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Film / Absence of Malice

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Absence of Malice is a 1981 American neo-noir drama film directed by Sydney Pollack, starring Paul Newman and Sally Field.

The life of Miami liquor distributor Michael Gallagher (Newman) unravels after a newspaper story falsely implicating him in a murder is written by reporter Megan Carter (Field), who has read it from a file left intentionally on the desktop of federal prosecutor Elliot Rosen (Bob Balaban). As it turns out, Rosen is doing a bogus investigation and has leaked it with the purpose of squeezing Gallagher for information.

The movie also stars Melinda Dillon, Luther Adler, Barry Primus, Josef Sommer, and Wilford Brimley.

It was released on December 18, 1981.


Tropes for the film:

  • Armor-Piercing Question: When Wells, the assistant U.S. Attorney General investigating the entire mess, says to Gallagher, "Don't get too smart.":
    Gallagher: Everybody in this room is smart, and everybody was just doing their job, and Teresa Perrone is dead. Who do I see about that?
    Wells: (beat) Ain't nobody to see. I wish there was.
  • Convicted by Public Opinion: The whole point as Michael Gallagher's entire life is ruined because an anonymous tipster's claim that he's involved in a current murder gets published in the newspapers.
  • Driven to Suicide: Teresa, Gallagher's close friend, tells Megan Gallagher couldn't have been involved in the crime he's accused of because he took her, Teresa, to a place where she could get an abortion, but she doesn't want that to be published because Good Girls Avoid Abortion. When Megan publishes it anyway, Teresa kills herself.
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  • Evil Parents Want Good Kids: Gallagher had a father who was a bootlegger. After being caught by his father in doing something illegal his father locked him up in a cabin for a period of time. However the purpose wasn't to necessarily prevent the son from being bad just showing what he should get used to if he goes into a life of crime.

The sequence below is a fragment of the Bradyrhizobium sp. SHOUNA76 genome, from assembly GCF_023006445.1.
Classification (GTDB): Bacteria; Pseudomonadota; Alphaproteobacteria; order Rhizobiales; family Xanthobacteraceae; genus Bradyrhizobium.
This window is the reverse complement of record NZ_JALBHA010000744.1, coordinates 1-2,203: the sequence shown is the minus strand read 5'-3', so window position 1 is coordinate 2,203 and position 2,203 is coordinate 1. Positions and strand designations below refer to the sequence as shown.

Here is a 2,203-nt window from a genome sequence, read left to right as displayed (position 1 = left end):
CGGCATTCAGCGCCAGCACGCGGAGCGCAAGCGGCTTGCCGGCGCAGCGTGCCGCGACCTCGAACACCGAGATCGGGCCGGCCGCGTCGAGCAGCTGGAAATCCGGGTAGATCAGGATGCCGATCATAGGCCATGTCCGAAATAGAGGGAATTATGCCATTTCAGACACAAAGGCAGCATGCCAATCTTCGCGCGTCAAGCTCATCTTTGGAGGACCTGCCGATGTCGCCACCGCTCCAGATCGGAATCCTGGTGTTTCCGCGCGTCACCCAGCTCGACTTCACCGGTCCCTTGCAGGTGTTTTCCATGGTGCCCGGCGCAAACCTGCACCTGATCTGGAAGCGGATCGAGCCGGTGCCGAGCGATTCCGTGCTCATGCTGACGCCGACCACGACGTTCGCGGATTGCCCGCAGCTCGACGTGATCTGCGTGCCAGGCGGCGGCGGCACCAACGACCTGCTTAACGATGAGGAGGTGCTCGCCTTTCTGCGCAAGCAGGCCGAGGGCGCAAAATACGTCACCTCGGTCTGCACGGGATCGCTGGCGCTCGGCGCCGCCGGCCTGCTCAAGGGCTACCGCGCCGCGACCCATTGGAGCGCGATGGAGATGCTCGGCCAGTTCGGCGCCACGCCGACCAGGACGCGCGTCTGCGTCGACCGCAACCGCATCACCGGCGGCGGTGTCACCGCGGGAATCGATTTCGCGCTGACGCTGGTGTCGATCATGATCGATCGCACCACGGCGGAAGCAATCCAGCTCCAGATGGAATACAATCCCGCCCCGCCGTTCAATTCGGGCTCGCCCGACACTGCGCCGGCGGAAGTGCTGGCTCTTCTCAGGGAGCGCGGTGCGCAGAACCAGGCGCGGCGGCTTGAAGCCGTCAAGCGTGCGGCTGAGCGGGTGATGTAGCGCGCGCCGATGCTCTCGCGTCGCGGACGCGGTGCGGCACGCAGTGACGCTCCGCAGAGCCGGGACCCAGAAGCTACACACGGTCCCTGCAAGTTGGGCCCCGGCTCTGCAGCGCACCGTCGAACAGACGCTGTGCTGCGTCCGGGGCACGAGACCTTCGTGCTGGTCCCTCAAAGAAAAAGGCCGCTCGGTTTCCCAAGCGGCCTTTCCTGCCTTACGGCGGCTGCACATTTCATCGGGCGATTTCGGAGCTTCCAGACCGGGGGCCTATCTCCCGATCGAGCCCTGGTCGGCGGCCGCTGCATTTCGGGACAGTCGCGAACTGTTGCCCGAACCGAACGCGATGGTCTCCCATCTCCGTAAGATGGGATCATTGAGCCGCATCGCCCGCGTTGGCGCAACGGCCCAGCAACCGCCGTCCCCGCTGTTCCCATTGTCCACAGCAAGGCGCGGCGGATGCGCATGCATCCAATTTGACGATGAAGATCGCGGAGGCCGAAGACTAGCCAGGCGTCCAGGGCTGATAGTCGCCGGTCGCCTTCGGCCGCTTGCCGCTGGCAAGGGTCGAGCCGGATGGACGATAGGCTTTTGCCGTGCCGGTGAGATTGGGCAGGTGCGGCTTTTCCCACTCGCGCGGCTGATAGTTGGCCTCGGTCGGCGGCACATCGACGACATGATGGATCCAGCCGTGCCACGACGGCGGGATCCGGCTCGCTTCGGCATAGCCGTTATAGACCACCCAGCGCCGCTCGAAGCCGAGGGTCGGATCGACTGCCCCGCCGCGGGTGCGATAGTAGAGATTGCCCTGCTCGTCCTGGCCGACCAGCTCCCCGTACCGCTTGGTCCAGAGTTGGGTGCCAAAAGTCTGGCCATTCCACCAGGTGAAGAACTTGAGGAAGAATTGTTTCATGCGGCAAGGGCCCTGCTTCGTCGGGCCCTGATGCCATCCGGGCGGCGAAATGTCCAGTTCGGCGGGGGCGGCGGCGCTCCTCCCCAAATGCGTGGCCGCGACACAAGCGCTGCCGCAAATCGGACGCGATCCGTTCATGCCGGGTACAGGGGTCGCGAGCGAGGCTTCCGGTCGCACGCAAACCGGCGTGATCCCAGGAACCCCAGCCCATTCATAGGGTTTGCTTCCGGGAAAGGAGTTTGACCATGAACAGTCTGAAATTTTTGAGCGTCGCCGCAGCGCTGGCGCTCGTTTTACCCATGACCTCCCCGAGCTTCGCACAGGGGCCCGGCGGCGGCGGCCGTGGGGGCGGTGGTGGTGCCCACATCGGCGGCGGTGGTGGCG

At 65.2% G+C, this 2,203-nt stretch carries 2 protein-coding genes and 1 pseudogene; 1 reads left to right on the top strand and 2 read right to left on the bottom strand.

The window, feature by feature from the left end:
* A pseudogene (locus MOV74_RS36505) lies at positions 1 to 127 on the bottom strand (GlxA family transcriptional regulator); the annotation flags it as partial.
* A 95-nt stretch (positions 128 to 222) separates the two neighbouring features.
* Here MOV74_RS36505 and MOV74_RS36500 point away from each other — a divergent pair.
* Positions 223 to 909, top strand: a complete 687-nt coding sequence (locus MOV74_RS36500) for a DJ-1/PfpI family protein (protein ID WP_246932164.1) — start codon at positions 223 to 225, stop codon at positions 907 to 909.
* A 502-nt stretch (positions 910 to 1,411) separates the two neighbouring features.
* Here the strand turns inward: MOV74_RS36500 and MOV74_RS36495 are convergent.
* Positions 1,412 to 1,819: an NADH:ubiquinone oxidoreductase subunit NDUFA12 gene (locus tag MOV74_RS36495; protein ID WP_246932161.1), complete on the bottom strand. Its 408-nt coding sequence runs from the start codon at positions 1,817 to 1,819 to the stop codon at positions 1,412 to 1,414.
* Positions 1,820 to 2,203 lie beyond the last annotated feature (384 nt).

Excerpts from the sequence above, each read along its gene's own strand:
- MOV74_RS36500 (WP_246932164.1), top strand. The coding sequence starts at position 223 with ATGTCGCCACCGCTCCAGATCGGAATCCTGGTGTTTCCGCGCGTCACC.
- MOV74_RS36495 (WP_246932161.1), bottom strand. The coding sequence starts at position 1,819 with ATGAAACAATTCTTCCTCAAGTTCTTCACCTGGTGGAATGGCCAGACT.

• Ominous Legal Phrase Title: From U.S. libel law, Post-Sullivan v. New York Times: A public figure suing must show that whoever said the bad and false thing about them did so with "actual malice", i.e., they either knew it wasn't true or were recklessly negligent in determining whether it was.
  • Stepping Out for a Quick Cup of Coffee: Done as the DA, Elliott Rosen, tells his secretary to wait for five minutes into his meeting with a reporter, then call him. During his meeting with Megan, he casually mentions that the information is in the folder he's holding, but that he can't show her the file. When he gets the call from his secretary, he steps out of the office, leaving the report sitting on his desk. Megan, still in the office, takes the bait and reads the contents of the folder. Her paper runs the story the next day, which is exactly what the District Attorney wanted.
  • What the Hell, Hero?: Gallagher does this to Megan after she publishes the story that leads Teresa to kill herself.
    Gallagher: Couldn't you see what it was to her? Couldn't you stop scribbling for a second and just put down your goddamn ball point pen? Didn't you see her?
  • Would Hit a Girl: Gallagher ends up tearing Megan's blouse after her story leads to Teresa killing herself.


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